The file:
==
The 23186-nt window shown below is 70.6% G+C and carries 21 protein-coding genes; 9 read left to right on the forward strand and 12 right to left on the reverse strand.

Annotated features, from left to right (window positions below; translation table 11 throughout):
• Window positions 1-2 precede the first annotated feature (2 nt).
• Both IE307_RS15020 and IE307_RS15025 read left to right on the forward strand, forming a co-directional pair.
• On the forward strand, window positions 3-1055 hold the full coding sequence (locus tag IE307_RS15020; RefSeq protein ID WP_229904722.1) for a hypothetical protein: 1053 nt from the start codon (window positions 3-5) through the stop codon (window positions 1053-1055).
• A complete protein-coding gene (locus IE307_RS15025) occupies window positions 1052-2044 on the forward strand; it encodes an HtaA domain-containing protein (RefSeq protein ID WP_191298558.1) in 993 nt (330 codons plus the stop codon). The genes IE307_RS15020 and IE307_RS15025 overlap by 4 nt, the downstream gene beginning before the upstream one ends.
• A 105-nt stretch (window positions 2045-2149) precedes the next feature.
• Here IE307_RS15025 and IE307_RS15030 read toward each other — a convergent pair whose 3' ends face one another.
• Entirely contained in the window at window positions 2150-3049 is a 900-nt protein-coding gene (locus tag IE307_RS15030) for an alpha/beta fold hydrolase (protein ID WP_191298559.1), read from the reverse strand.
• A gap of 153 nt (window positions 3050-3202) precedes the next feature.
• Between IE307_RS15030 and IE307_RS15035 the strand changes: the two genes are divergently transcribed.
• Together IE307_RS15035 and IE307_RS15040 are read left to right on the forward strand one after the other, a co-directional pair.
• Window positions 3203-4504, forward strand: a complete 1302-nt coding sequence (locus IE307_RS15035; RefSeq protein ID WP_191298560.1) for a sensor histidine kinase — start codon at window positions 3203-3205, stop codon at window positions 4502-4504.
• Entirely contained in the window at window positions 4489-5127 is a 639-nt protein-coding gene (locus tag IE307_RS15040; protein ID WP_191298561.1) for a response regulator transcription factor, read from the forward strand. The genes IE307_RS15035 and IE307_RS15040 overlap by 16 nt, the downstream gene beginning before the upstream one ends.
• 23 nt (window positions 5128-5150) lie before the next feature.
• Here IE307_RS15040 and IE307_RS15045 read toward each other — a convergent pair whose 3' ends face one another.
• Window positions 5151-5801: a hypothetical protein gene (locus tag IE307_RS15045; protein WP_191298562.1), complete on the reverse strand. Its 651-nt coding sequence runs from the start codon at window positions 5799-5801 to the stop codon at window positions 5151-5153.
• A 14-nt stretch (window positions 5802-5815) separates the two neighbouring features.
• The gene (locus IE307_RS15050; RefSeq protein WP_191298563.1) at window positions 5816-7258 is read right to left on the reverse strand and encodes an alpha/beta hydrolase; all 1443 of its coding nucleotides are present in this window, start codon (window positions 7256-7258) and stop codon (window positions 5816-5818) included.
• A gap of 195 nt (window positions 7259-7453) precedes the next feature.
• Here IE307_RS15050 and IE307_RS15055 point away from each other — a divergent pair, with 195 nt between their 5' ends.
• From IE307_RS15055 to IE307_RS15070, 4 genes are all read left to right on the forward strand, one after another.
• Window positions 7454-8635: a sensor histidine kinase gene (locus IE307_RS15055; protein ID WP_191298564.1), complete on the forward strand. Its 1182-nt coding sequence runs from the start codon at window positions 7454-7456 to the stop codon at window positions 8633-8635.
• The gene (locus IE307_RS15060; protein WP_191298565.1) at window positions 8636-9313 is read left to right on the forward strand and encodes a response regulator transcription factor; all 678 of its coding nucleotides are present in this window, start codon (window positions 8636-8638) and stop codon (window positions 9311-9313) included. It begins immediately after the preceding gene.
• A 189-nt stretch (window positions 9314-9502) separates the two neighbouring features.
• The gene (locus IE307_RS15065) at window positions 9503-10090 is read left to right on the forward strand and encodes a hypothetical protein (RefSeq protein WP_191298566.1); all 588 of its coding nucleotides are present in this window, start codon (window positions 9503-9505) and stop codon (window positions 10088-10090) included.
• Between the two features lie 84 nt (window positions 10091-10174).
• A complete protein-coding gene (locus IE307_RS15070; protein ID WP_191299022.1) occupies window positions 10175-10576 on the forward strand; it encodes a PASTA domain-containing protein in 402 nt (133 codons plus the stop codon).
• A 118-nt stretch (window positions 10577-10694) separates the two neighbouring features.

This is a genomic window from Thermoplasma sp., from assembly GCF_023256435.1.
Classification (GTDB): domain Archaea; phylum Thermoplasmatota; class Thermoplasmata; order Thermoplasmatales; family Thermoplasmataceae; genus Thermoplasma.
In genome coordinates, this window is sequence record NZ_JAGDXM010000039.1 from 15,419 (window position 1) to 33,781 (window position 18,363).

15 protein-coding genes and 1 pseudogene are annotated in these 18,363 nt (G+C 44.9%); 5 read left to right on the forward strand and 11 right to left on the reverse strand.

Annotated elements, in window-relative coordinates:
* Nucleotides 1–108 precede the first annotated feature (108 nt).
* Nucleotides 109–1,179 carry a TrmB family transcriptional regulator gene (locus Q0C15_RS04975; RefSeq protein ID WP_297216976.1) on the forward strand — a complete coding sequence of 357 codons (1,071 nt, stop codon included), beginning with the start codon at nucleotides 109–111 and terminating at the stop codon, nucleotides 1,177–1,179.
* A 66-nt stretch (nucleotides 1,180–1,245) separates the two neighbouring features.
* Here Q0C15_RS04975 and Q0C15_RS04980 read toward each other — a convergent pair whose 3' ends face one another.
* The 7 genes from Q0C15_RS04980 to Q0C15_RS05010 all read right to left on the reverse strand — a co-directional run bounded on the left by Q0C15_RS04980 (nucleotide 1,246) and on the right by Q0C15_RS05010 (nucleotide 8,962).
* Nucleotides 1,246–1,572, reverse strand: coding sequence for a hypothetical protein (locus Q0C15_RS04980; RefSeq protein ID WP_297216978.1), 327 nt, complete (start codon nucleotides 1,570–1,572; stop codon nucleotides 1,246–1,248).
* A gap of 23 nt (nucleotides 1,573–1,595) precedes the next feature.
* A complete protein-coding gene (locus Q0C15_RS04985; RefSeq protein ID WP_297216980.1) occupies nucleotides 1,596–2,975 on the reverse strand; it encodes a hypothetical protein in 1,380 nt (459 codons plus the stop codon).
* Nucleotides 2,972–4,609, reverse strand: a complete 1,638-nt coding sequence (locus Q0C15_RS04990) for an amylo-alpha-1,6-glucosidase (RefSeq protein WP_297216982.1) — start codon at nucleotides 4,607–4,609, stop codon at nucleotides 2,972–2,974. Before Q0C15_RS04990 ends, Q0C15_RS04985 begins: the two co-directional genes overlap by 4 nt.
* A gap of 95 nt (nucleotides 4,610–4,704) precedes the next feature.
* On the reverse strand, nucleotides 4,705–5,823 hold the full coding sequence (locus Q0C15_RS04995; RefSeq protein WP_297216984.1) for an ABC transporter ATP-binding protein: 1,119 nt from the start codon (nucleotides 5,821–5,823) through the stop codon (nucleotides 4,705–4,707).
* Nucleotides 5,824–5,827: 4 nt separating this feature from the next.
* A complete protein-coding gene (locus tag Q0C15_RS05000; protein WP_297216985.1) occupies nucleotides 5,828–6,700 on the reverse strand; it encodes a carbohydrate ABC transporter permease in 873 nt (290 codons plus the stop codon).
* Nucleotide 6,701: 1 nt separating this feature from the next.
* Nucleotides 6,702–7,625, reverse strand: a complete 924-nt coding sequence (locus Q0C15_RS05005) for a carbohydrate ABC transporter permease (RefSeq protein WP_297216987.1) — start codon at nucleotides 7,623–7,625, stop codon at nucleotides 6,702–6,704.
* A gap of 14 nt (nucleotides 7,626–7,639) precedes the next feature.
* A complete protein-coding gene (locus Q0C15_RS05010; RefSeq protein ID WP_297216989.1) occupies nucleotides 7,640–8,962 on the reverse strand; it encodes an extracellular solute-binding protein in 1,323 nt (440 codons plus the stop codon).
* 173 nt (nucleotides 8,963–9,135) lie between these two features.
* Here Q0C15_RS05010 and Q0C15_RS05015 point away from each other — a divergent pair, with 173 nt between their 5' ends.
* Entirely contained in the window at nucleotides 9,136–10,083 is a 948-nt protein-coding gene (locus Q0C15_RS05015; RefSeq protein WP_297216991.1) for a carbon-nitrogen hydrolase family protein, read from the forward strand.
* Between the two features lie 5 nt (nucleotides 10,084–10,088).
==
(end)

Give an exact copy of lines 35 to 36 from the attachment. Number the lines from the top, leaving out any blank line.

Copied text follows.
* Nucleotides 1–108 precede the first annotated feature (108 nt).
* Nucleotides 109–1,179 carry a TrmB family transcriptional regulator gene (locus Q0C15_RS04975; RefSeq protein ID WP_297216976.1) on the forward strand — a complete coding sequence of 357 codons (1,071 nt, stop codon included), beginning with the start codon at nucleotides 109–111 and terminating at the stop codon, nucleotides 1,177–1,179.